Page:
Foreign Relations of the United States: 1969-1976, V. 1: Foundations of Foreign Policy, 1969-1972
Government Printing Office
NOTE: NO FURTHER DISCOUNT FOR THIS PRINT PRODUCT--OVERSTOCK SALE --Significantly reduced list price while supplies last
This volume is part of a subseries of volumes of the Foreign Relations series that documents the most important issues in the foreign policy of the administration of Richard M. Nixon. The subseries will present a documentary record of major foreign policy decisions and actions of President Nixon's administration. This volume documents the intellectual assumptions underlying the foreign policy decisions made by the administration.
President Nixon had a strong interest in foreign policy and he and his assistant for National Security Affairs, Henry Kissinger managed many of the more important aspects of foreign policy from the White House. Nixon and Kissinger shared a well-defined general perception of world affairs. The editors of the volume sought to present a representative selection of documents chosen to develop the primary intellectual themes that ran through and animated the administration's foreign policy. The documents selected focus heavily upon the perspectives of Nixon and Kissinger but also include those of Secretary of State Rogers, Secretary of Defense Laird, Under Secretary of State Richardson and others.
High school students and above may be interested in this volume for research on U.S. foreign policy and the Richard Nixon administration. Additionally, political scientists, and international relations scholars may also be interested in this volume. High School, academic, and public libraries should include this primary source reference in foreign policy, social studies, and U.S. history collections.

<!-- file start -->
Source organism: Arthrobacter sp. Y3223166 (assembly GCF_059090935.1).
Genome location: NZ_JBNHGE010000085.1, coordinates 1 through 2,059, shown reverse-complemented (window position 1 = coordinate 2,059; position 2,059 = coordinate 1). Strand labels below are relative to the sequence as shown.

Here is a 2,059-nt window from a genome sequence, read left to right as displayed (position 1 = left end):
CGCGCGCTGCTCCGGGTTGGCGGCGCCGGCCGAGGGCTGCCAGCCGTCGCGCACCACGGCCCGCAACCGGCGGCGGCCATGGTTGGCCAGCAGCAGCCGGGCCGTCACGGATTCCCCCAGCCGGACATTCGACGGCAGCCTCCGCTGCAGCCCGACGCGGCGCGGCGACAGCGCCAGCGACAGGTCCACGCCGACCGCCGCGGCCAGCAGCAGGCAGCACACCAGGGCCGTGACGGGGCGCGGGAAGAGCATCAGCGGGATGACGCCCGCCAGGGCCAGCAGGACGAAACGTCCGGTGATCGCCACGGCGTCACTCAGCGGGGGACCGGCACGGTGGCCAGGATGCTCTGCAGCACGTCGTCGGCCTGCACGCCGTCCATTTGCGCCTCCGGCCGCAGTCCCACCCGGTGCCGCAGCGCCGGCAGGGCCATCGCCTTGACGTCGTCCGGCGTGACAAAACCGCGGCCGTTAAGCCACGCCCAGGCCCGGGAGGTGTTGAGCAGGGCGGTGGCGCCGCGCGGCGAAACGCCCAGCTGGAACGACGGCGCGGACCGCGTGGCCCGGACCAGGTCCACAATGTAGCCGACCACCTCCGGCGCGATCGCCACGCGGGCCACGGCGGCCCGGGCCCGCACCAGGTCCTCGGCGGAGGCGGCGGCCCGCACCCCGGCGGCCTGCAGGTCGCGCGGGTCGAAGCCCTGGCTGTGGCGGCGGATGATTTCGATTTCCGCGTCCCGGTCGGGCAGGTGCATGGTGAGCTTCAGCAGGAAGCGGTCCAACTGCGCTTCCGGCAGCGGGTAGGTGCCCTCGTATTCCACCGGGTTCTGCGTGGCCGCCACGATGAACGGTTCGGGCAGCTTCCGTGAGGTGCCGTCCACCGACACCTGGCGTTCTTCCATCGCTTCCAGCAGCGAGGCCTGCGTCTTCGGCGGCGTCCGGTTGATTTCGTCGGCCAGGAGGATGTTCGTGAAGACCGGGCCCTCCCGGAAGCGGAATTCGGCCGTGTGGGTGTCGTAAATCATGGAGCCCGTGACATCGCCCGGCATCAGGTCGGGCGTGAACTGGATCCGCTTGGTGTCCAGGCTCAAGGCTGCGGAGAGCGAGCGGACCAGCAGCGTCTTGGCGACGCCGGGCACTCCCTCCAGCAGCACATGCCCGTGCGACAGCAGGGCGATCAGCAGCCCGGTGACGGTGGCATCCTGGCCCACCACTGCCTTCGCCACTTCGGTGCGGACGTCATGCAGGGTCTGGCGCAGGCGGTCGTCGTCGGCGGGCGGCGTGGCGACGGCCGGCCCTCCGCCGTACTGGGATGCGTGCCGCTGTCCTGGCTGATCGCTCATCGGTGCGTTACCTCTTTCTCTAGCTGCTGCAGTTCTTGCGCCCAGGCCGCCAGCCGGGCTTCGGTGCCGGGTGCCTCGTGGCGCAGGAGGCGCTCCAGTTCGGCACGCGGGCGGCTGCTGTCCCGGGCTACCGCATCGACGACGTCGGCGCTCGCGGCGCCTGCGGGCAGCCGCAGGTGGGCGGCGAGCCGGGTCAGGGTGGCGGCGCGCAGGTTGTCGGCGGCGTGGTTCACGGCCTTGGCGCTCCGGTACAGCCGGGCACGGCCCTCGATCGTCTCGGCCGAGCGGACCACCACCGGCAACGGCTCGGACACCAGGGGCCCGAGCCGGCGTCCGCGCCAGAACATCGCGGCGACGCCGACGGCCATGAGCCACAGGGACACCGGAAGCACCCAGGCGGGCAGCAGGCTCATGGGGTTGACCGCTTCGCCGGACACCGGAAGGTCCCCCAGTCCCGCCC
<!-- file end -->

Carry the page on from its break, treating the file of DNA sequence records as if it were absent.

From inside the book
Results 1-5 of 93
... United States ( security treaty ) ASEAN , Association of South East Asian Nations ASPAC , Asian and Pacific Council CBS , Columbia Broadcasting System CBW , chemical and biological weapons CENTO , Central Treaty Organization CIA ...
The winds of détente have blown so strongly from East to West that except for Germany most Europeans no longer fear the threat from the East . The consequences of this change are enormous as far as NATO is ...
All over the world , whether from East Germany to West , from Communist China to free China , from Communist Cuba to the free American republics , the traffic is all one way — from Communism to freedom . Let us reappraise U.S. policy in ...
Before the recent Mid - East crisis , the fact that the U.S. had continued its aid programs to countries like the U.A.R. , Algeria and Guinea when their leaders never missed a chance to condemn the United States in world forums had the ...
... and seeking permanent peace with the United States and Europe as well as using their influence to end the war in Vietnam . The record of the Soviets in the Middle East war has caused a sober reassessment of this point of view .